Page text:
Standing Up to Mother Nature

When this home’s failing roof had to be replaced, it was restored with a composite shake product from DaVinci Roofscapes. Photo: Ron Berg Studio

Decisions. Decisions. When Sheri Stamper recently purchased a home in the Village of Loch Lloyd in Missouri, she faced numerous remodeling decisions — including the search for a new roof. The one she “inherited” on her home was made of concrete foam to replicate slate or concrete tiles, but the surface was cracking and the roof was leaking.

Fortunately for Stamper the decision on a replacement roof was an easy one. She went with a composite roofing product she knew and trusted: DaVinci Roofscapes.

“I installed this company’s composite roofing tiles on a previous home,” says Stamper. “I did research prior to selecting both roofs. The DaVinci product wins out for quality, performance and style.”

For her new home, Stamper was pleased to learn that the company now offers the Black Oak color in its Nature Crafted Collection. “I like this new color offering,” says Stamper. “It has a natural look along with good texture and dimension.

“My goal was not to install a wood shake look, but rather a natural look with colors from nature. The darker tone of the Black Oak roofing appears natural, with not such a harsh appearance.”

Out With the Old

The 1995 modern/contemporary style home Stamper purchased was in distinct need of a new roof, placing it high on her list of remodeling projects. “The roof was only about seven years old, but it was a poor-quality roof,” says Stamper. “Storms had damaged it and replacing it became a top priority for me.”

To help get the new composite roof she wanted, Stamper turned to M&M Roofing out of Olathe, Kansas. “This is the second DaVinci composite roof we’ve installed for Sheri over the years,” says Craig Meyer, operations manager with M&M Roofing. “She was very correct in her assessment of the existing roof … it was in bad shape and needed replacement.”

Photo: Ron Berg Studio

According to Meyer, the Village of Loch Lloyd wants homeowners to invest in higher-performance roofing materials. If residents need a new roof, M&M Roofing’s goal is to be there to offer assistance. “We help homeowners make the connection between the investment in a composite roof and years of peace-of-mind,” Meyer says. “A roof like this may initially be more expensive than other options, but then again, there are many benefits. This composite roof resists flame spread, impact, insects and algae growth. There is the potential for yearly discounts on homeowners insurance. Easy-care roofing that requires no yearly maintenance fees is a bonus. These benefits really add up for homeowners.”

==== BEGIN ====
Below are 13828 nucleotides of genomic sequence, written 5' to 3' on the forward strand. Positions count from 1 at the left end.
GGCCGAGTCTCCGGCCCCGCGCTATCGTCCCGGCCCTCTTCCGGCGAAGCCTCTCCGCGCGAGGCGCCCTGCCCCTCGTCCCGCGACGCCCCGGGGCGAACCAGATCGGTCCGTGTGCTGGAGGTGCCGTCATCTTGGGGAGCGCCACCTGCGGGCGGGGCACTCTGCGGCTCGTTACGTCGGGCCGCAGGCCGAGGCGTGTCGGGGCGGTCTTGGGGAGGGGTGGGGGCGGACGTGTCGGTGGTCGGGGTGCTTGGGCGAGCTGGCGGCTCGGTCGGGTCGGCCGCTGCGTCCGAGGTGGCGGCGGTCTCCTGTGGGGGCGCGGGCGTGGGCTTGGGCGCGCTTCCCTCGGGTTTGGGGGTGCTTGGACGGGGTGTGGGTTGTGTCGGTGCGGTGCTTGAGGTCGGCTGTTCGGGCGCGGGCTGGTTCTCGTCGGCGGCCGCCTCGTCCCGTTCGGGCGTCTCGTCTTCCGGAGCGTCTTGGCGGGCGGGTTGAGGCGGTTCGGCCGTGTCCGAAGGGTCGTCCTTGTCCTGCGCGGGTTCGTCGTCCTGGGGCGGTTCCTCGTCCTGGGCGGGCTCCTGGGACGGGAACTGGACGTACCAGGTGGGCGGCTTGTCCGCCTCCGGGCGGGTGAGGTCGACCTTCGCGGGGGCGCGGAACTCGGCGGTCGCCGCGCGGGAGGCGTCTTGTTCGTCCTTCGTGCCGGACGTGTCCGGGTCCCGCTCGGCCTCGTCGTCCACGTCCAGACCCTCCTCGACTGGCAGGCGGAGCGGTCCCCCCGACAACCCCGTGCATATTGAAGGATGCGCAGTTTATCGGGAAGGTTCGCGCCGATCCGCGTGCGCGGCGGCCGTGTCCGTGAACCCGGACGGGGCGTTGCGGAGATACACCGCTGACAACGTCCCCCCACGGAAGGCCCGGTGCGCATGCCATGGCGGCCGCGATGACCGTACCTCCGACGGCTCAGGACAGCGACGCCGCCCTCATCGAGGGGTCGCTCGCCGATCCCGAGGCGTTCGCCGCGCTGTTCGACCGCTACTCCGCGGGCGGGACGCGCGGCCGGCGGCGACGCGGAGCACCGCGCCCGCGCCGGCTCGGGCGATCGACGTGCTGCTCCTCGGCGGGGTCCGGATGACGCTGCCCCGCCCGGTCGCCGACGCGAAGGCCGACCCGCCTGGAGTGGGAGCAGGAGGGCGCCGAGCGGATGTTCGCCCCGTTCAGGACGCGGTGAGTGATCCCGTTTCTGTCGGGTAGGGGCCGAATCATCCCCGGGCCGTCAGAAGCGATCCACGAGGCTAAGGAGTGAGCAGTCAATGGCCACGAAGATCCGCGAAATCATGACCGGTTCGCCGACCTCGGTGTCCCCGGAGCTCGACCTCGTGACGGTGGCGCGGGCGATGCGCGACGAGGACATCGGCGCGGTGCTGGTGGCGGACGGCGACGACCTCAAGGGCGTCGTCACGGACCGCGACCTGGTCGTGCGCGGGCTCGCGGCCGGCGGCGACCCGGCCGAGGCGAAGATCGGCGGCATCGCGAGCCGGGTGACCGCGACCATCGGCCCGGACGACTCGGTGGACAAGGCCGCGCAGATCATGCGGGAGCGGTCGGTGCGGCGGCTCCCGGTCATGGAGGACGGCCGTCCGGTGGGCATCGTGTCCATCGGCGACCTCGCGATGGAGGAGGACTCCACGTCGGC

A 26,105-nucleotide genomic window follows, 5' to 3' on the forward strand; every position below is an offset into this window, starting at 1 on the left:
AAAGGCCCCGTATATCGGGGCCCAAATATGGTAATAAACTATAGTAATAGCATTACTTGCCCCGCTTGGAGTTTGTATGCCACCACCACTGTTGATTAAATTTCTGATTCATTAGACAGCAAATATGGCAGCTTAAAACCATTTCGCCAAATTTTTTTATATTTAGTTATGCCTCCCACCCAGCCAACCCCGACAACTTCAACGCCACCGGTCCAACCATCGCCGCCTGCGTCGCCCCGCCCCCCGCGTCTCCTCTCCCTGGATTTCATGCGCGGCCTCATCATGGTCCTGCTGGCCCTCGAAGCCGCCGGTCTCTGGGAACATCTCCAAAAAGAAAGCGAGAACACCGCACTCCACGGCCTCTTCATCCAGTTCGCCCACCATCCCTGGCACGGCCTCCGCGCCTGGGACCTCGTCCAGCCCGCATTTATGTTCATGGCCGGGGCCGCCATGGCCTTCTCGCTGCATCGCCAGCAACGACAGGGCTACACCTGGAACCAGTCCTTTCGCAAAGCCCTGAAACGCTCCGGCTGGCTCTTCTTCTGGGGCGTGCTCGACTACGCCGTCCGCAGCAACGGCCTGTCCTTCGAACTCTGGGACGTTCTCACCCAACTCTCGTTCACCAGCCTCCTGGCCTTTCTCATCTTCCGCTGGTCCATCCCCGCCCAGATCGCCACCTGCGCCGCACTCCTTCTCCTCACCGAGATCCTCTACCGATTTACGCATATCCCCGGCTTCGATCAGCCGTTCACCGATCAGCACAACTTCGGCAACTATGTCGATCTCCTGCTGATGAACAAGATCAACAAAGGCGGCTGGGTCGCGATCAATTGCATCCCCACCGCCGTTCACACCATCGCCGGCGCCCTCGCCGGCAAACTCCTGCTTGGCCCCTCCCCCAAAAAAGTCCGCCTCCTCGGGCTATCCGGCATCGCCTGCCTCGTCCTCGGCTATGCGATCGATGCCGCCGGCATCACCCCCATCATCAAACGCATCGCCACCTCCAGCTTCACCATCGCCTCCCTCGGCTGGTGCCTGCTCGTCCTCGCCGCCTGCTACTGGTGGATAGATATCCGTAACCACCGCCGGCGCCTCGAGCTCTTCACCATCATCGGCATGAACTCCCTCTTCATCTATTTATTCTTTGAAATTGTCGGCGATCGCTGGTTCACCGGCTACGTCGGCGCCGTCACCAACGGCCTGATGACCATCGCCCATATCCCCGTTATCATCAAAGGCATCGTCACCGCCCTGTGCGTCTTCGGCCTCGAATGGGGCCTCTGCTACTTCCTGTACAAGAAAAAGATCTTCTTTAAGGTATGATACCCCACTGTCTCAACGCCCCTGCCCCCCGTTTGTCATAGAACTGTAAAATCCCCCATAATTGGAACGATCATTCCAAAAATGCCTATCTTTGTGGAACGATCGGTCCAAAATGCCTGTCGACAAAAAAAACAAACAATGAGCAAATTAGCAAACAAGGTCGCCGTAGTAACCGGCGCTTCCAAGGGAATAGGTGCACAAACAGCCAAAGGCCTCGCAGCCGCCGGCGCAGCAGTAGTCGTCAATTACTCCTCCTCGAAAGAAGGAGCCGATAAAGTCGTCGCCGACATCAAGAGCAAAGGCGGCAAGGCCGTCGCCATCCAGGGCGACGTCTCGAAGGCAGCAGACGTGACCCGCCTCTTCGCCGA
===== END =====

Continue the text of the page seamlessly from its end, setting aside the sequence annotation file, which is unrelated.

When the M&M Roofing team arrived onsite, the job of removing the existing roofing material couldn’t have been easier. “That old roof literally peeled right off,” says Meyer. “There were no nails holding it in place. It came off piece by piece, using only our hands. This may explain why some of the pieces were coming off in high wind storms.”

The ability of the roof to stand up to extreme weather is essential. “Here in the Missouri/Kansas area, our roofs have to hold up to hail, wind and snowstorms,” Meyer notes. “The only products that we’ve seen truly stand up to those conditions are impact-resistant, top-quality composite roofing.”

Proving his point, Meyer relates that his company receives calls regularly from customers praising the composite roofing they’ve had previously installed by the M&M Roofing team.

“They tell us how a hailstorm destroyed roofs in their neighborhood — except for theirs,” he says. “That’s when we really feel good about making the recommendation of an impact-resistant DaVinci roof.”

Tackling the Job

After removing the old roof on the Stamper home, the M&M Roofing team got to work on installing the new composite shake roof. First came a radiant barrier roof decking, then drip edge was installed. An ice and water shield product was added next, followed by metal in the valleys.

“This home has tons of valleys so we added the ice and water shield for extra protection,” says Meyer. “It takes more time, but it’s essential for the design of this home to help protect it from our weather conditions.”